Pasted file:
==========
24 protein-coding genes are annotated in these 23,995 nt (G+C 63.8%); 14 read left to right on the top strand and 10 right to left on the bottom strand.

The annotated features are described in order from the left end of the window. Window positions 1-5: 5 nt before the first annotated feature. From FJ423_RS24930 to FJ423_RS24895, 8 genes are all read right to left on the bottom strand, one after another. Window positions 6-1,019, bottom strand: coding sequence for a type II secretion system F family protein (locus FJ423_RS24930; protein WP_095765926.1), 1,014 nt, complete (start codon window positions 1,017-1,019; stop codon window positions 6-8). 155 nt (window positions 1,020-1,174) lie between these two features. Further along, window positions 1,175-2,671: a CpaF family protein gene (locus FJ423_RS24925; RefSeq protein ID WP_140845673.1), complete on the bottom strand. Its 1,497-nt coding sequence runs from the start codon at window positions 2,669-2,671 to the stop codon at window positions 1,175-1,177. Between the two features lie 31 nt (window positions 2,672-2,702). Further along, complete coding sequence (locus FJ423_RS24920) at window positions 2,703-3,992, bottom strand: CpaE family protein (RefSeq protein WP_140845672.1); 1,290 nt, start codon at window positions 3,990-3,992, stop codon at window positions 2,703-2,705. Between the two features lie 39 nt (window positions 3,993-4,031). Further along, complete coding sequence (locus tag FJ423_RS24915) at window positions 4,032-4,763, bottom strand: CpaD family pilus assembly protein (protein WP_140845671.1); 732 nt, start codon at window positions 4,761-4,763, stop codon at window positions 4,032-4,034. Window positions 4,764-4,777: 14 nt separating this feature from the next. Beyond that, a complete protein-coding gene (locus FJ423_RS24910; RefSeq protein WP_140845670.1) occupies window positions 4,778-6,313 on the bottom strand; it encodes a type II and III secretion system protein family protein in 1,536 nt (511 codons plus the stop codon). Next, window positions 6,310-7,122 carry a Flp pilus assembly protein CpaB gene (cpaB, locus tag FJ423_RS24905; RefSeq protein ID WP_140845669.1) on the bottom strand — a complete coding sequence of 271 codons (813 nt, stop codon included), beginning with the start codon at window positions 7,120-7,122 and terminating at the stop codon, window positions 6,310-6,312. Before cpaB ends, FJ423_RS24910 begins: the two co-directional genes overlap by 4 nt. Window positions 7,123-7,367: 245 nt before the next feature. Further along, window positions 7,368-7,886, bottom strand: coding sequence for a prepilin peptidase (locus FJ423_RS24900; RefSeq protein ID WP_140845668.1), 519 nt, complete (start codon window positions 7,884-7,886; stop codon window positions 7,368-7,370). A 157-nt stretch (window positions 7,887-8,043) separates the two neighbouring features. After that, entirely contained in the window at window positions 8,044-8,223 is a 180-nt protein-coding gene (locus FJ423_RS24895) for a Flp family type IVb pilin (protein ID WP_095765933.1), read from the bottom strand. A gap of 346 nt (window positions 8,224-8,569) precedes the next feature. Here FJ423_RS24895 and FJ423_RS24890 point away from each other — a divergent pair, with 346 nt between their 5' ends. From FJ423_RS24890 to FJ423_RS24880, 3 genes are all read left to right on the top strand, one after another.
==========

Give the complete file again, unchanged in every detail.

24 protein-coding genes are annotated in these 23,995 nt (G+C 63.8%); 14 read left to right on the top strand and 10 right to left on the bottom strand.

The annotated features are described in order from the left end of the window. Window positions 1-5: 5 nt before the first annotated feature. From FJ423_RS24930 to FJ423_RS24895, 8 genes are all read right to left on the bottom strand, one after another. Window positions 6-1,019, bottom strand: coding sequence for a type II secretion system F family protein (locus FJ423_RS24930; protein WP_095765926.1), 1,014 nt, complete (start codon window positions 1,017-1,019; stop codon window positions 6-8). 155 nt (window positions 1,020-1,174) lie between these two features. Further along, window positions 1,175-2,671: a CpaF family protein gene (locus FJ423_RS24925; RefSeq protein ID WP_140845673.1), complete on the bottom strand. Its 1,497-nt coding sequence runs from the start codon at window positions 2,669-2,671 to the stop codon at window positions 1,175-1,177. Between the two features lie 31 nt (window positions 2,672-2,702). Further along, complete coding sequence (locus FJ423_RS24920) at window positions 2,703-3,992, bottom strand: CpaE family protein (RefSeq protein WP_140845672.1); 1,290 nt, start codon at window positions 3,990-3,992, stop codon at window positions 2,703-2,705. Between the two features lie 39 nt (window positions 3,993-4,031). Further along, complete coding sequence (locus tag FJ423_RS24915) at window positions 4,032-4,763, bottom strand: CpaD family pilus assembly protein (protein WP_140845671.1); 732 nt, start codon at window positions 4,761-4,763, stop codon at window positions 4,032-4,034. Window positions 4,764-4,777: 14 nt separating this feature from the next. Beyond that, a complete protein-coding gene (locus FJ423_RS24910; RefSeq protein WP_140845670.1) occupies window positions 4,778-6,313 on the bottom strand; it encodes a type II and III secretion system protein family protein in 1,536 nt (511 codons plus the stop codon). Next, window positions 6,310-7,122 carry a Flp pilus assembly protein CpaB gene (cpaB, locus tag FJ423_RS24905; RefSeq protein ID WP_140845669.1) on the bottom strand — a complete coding sequence of 271 codons (813 nt, stop codon included), beginning with the start codon at window positions 7,120-7,122 and terminating at the stop codon, window positions 6,310-6,312. Before cpaB ends, FJ423_RS24910 begins: the two co-directional genes overlap by 4 nt. Window positions 7,123-7,367: 245 nt before the next feature. Further along, window positions 7,368-7,886, bottom strand: coding sequence for a prepilin peptidase (locus FJ423_RS24900; RefSeq protein ID WP_140845668.1), 519 nt, complete (start codon window positions 7,884-7,886; stop codon window positions 7,368-7,370). A 157-nt stretch (window positions 7,887-8,043) separates the two neighbouring features. After that, entirely contained in the window at window positions 8,044-8,223 is a 180-nt protein-coding gene (locus FJ423_RS24895) for a Flp family type IVb pilin (protein ID WP_095765933.1), read from the bottom strand. A gap of 346 nt (window positions 8,224-8,569) precedes the next feature. Here FJ423_RS24895 and FJ423_RS24890 point away from each other — a divergent pair, with 346 nt between their 5' ends. From FJ423_RS24890 to FJ423_RS24880, 3 genes are all read left to right on the top strand, one after another.